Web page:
If you’re ready to take the leap to leave your day job and start your own business, the process may seem simple. After all, you just need to quit your job and start working for yourself, right? Not so fast. Although you may already have a side hustle, being a full-time entrepreneur is a whole new ball game.
To successfully transition from employee to entrepreneur takes a lot of work and planning. Here are ten steps you can take to ensure a successful transition:
- Save Up For the Unexpected
The first step in transitioning from employee to entrepreneur is building an emergency fund. An emergency fund will help you fund your lifestyle in between earnings from your day job and earnings from your new business.
To create this buffer account, start by opening a separate, dedicated savings account. There is a lot of debate on where you should keep your emergency fund. A good rule of thumb is to have it easily accessible in the event you actually need to tap into it. An online savings account is a good place for that. You’ll want at least one month of living expenses, but preferably three to six to be safe.
- Get A Business Credit Card
As you rack up more and more business expenses, you’ll find it more difficult to keep them separate from your personal expenses. A business credit card solves that problem. Come tax time, it’ll be a lot easier to deduct the applicable expenses if they’re all being charged to a dedicated business credit card.
In addition, a business credit card serves as a revolving source of capital. If you have a business credit card, you’ll eliminate the need to take out small loans to fund things like a new office or equipment.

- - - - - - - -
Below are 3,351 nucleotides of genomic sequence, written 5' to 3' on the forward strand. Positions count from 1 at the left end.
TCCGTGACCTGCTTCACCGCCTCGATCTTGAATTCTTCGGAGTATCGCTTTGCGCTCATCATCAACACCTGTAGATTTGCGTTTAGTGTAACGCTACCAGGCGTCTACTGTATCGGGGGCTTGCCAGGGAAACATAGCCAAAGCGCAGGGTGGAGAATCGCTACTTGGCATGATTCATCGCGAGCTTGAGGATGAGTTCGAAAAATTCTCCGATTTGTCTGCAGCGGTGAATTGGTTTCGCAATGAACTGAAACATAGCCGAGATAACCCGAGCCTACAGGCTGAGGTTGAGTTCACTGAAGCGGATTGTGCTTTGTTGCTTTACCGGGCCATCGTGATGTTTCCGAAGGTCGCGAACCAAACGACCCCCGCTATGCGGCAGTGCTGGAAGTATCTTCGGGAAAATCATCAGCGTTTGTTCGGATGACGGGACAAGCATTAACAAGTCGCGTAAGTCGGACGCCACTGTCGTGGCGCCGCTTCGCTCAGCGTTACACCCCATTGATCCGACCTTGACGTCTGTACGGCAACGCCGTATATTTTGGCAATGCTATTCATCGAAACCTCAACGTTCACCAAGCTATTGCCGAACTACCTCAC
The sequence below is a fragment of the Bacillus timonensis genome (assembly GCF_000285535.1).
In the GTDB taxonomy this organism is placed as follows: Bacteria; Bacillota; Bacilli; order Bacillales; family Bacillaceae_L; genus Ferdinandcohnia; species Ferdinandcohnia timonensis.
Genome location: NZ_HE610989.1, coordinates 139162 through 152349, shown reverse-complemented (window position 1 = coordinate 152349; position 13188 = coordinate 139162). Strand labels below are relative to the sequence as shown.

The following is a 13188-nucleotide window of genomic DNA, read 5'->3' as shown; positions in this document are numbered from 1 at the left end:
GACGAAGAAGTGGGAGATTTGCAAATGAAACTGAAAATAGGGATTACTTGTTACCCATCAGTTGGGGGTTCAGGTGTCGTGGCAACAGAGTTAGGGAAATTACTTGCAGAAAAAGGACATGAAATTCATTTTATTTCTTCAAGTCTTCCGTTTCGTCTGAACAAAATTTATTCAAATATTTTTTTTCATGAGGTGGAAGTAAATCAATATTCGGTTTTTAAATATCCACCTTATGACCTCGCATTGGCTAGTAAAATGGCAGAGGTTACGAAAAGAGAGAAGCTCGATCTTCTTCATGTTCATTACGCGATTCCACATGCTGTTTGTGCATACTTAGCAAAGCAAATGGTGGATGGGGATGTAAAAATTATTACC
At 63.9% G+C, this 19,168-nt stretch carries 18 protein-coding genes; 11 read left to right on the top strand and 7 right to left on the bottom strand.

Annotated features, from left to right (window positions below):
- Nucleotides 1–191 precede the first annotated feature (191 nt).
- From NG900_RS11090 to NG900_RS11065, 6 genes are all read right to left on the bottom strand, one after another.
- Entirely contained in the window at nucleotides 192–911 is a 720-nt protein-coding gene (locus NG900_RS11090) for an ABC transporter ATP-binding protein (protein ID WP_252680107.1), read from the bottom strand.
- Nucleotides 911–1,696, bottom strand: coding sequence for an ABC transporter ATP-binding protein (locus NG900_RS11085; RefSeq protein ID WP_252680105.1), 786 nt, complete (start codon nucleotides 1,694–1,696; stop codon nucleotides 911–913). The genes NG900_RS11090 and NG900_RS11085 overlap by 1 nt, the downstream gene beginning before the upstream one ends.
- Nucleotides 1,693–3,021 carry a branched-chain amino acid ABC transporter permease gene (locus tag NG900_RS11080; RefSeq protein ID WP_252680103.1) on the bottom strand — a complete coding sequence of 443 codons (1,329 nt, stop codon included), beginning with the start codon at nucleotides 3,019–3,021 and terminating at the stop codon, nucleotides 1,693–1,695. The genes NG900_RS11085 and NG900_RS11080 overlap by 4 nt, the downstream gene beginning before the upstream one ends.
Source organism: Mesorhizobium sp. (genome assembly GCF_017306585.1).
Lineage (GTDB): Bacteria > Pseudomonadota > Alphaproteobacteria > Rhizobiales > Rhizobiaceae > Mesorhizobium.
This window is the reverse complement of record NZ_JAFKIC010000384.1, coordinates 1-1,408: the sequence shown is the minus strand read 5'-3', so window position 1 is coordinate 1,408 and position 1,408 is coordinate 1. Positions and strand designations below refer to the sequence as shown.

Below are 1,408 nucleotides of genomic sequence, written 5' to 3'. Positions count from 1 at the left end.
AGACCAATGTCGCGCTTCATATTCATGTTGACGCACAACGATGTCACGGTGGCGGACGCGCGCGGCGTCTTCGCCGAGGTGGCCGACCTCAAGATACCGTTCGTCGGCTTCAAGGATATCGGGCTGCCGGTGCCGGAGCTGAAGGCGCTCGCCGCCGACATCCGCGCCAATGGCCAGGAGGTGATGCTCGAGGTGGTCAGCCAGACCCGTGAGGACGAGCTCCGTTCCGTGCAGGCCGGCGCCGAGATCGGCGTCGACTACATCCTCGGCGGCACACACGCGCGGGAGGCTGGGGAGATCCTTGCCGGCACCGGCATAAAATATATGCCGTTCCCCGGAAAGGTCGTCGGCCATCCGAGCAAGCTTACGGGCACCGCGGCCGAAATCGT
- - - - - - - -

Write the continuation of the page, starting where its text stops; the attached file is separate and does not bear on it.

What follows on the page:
Another reason to get a business credit card is because some business credit cards offer rewards on purchases you’re likely to make for your business. For example, the Chase Ink Cash business credit card offers 5% cash back on the first $25,000 spent on office supplies, cell phone and landline service, Internet, and cable TV.
- Figure Out Your Health Insurance Coverage
If you work at a company that employs more than 20 people, you’re entitled to temporary continuation of health insurance coverage under your employer’s plan. This government mandated benefit is called COBRA (Consolidated Omnibus Budget Reconciliation Act).
Temporary coverage usually lasts 18 or 36 months depending on the circumstances that led to your need for COBRA. Employers can offer coverage for an even longer amount of time. It’s important to check with the Human Resources department before leaving your day job to make sure you know how long your health insurance coverage will last under COBRA.
The cost of continuing your health insurance coverage after termination will likely be higher than your premiums were when you were employed. If this is the case, you may want to consider buying a new health insurance plan on the marketplace.
No matter which route you choose, make sure you are insured. Come tax time, you’ll be charged a fee if you’re not.
- Grow Your Side Business First
You may be tempted to quit your existing career before you have your new business up and running. Although you have one foot out the door, I urge you to reconsider leaving your day job so soon. The best way to transition from employee to entrepreneur is to grow your side business first. This way, you can complete all the tasks mentioned above and work out the kinks before taking the big leap.
Growing your business on the side does require a significant time commitment. Consider waking up one or two hours earlier each day to work on your business and sacrificing some weekends to get things done.
- Create A Business Plan
Laying out a business plan for how you intend your business to function is crucial to success. It doesn’t have to be a hundred pages or incredibly formal. It justs needs to state your mission, the details of your product/service, how you intend to reach customers, and any plans for expansion. If you want to take it a step further, you can include marketing in your business plan. How do you plan to tackle things like social media, content creation, and outreach?